Attention to the role diet and nutrition play in frailty may help older adults better perform basic activities of daily living, have a better quality of life, and delay disability. While there are no well-accepted guidelines for the prevention and treatment of frailty, providing patients with strategies for improving their diets may help them prevent, delay, reduce, or reverse prefrailty and frailty. In this article, we present the case of an older adult who might benefit from frailty assessment and dietary counseling.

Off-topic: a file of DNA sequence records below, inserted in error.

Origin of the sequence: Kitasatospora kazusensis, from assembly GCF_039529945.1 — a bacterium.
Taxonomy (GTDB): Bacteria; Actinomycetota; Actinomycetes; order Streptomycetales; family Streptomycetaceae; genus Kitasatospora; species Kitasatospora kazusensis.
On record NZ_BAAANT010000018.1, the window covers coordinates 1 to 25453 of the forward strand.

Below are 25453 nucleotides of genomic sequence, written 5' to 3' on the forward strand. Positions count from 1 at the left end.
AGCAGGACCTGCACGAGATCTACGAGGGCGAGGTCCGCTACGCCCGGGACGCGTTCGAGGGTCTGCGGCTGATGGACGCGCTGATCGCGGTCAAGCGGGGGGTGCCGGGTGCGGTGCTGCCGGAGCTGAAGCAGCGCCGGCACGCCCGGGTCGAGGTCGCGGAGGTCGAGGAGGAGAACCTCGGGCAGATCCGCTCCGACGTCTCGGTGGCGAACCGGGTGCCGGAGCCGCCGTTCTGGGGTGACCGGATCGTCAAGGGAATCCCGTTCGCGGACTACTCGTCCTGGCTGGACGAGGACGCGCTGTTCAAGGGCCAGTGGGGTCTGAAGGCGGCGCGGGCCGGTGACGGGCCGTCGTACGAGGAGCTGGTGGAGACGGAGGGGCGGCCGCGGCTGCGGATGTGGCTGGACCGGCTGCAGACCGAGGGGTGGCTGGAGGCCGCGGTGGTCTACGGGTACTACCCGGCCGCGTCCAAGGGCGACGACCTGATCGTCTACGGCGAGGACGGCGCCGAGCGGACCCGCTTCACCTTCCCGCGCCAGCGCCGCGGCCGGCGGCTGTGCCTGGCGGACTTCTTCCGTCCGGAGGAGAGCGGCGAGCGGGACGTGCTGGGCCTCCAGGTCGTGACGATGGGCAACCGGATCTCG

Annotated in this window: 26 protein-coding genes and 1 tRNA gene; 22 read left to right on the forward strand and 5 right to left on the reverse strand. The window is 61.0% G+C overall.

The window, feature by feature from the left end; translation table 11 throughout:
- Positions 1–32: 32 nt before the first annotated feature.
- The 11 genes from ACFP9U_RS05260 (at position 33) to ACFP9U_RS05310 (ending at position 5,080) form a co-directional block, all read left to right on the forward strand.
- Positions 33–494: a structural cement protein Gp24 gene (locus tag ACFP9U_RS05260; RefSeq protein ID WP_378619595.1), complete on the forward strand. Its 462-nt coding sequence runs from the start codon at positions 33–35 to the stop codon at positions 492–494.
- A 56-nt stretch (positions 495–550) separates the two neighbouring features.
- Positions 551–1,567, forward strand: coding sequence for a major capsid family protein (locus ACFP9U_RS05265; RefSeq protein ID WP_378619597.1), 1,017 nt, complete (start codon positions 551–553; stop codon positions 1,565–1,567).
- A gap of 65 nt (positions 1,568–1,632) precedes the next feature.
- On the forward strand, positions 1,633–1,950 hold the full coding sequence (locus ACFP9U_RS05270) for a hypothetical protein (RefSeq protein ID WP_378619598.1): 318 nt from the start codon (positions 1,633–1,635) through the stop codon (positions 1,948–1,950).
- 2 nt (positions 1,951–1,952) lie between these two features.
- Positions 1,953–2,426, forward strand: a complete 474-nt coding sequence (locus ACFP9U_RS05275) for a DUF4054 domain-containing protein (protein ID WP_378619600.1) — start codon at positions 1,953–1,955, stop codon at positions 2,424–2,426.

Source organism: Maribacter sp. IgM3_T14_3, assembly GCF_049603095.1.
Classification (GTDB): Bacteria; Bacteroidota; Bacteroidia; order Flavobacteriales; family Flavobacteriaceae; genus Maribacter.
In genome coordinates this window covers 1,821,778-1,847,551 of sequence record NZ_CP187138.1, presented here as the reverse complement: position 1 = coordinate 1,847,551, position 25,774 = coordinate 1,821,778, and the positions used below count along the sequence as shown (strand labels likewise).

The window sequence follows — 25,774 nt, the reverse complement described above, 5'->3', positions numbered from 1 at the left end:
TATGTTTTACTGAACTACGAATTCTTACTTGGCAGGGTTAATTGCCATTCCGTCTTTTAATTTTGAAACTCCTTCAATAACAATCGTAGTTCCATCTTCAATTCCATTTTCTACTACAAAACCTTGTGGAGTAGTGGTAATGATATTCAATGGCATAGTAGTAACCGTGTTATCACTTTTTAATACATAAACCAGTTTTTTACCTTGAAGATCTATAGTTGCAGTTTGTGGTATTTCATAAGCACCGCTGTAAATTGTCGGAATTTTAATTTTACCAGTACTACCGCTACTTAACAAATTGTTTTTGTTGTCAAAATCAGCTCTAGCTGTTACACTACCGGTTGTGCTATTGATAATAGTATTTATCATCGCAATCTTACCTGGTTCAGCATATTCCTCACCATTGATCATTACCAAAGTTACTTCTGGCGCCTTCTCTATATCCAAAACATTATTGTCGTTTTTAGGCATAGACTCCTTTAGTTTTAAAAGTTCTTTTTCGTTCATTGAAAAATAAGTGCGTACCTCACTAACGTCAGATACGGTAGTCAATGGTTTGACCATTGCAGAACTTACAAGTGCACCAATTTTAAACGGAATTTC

Gina C. Firnhaber MSN, MLS, MPH, RN, is a research librarian and information specialist at Laupus Health Sciences Library and a PhD candidate in the Department of Nursing at East Carolina University, Greenville, North Carolina.
Kathryn M. Kolasa, PhD, RDN, LDN, is professor emeritus, Departments of Family Medicine and Pediatrics, Brody School of Medicine, East Carolina University, Greenville, North Carolina, and a contributing editor to Nutrition Today.
The authors have no conflicts of interest to disclose.
Correspondence: Kathryn M. Kolasa, PhD, RDN, LDN, 3080 Dartmouth Dr, Greenville, NC 27858 (email@example.com).